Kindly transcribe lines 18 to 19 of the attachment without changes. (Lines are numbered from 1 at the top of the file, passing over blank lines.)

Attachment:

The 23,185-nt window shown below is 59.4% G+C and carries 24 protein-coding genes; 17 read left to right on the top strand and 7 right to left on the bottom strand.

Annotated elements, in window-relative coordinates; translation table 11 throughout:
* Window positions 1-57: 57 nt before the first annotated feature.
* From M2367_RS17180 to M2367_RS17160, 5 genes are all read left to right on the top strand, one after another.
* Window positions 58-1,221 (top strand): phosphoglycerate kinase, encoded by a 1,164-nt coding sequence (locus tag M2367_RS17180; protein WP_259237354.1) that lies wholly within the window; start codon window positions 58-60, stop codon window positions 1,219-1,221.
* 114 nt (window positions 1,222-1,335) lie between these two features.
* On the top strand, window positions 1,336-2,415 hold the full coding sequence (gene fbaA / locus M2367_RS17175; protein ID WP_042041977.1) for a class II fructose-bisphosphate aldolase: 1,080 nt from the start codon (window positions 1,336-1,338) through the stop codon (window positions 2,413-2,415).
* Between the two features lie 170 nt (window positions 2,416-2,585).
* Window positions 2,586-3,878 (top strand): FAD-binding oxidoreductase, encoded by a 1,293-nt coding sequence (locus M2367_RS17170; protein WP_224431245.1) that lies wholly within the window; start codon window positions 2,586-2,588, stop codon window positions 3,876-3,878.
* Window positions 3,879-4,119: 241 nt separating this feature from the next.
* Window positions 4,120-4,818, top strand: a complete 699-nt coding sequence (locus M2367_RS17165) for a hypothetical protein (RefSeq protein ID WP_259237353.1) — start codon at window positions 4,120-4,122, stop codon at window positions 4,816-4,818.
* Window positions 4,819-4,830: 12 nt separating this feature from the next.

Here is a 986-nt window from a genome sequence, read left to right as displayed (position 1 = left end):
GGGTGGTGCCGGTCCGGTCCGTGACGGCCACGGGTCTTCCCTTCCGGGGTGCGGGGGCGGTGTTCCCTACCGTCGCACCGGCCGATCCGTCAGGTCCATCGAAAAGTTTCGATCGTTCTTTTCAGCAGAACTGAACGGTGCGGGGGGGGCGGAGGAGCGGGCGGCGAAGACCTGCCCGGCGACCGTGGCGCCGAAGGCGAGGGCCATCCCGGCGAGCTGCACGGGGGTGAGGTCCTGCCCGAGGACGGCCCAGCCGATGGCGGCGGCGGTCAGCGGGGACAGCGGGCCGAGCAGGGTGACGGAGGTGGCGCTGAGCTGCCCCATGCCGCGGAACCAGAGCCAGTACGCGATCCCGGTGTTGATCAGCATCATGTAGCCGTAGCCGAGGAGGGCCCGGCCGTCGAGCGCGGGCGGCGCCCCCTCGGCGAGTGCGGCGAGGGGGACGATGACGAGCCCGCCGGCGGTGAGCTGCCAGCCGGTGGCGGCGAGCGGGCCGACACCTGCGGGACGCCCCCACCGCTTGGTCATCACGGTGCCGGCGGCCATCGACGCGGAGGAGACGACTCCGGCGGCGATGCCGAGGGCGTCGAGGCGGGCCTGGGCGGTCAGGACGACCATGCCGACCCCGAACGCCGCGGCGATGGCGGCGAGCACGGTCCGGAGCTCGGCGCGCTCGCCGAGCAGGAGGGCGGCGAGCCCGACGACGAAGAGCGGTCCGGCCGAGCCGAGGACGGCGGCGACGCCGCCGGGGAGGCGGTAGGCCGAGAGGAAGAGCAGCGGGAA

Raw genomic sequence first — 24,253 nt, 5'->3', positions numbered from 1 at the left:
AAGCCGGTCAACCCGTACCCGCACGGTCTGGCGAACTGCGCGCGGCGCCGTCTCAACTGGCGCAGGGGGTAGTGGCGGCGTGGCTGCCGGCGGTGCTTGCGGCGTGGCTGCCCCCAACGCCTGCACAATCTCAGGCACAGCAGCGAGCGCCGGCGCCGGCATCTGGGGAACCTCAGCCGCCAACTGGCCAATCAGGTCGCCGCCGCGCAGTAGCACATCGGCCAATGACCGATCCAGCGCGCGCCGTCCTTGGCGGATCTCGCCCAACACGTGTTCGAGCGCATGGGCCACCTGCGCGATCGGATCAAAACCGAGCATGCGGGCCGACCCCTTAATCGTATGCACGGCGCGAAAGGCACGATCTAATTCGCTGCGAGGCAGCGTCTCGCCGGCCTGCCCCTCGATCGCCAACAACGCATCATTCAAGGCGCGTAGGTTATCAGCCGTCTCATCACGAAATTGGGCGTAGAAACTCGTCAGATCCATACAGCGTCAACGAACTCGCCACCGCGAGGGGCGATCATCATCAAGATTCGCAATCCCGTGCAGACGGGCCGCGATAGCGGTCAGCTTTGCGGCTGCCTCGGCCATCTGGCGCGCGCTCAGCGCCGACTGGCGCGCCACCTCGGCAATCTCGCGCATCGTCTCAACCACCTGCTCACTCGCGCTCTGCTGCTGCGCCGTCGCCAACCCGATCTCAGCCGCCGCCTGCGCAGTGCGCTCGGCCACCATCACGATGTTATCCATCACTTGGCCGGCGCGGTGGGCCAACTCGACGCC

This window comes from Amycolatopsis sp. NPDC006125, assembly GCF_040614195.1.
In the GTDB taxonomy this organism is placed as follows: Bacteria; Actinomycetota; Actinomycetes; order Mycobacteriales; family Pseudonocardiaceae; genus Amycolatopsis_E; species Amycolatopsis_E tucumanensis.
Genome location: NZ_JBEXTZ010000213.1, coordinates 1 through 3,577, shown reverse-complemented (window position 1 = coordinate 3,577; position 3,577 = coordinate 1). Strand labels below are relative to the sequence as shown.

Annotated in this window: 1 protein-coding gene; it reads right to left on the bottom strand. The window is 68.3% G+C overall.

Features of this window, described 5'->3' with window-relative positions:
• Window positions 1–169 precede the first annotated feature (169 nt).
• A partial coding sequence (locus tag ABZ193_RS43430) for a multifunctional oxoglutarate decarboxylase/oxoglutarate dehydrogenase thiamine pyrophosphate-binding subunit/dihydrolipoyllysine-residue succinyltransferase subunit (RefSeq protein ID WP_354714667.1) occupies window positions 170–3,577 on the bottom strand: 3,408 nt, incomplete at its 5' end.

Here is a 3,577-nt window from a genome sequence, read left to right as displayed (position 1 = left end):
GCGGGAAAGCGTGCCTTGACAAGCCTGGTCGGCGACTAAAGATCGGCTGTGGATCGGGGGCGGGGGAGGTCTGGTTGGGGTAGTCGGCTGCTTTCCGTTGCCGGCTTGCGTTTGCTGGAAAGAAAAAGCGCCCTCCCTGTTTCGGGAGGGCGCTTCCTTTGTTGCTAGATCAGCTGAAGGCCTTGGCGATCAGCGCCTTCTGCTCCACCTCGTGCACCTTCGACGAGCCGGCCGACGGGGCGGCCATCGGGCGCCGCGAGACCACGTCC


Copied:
In the GTDB taxonomy this organism is placed as follows: Bacteria; Actinomycetota; Actinomycetes; order Mycobacteriales; family Pseudonocardiaceae; genus Amycolatopsis_E; species Amycolatopsis_E tucumanensis.
Genome location: NZ_JBEXTZ010000213.1, coordinates 1 through 3,577, shown reverse-complemented (window position 1 = coordinate 3,577; position 3,577 = coordinate 1). Strand labels below are relative to the sequence as shown.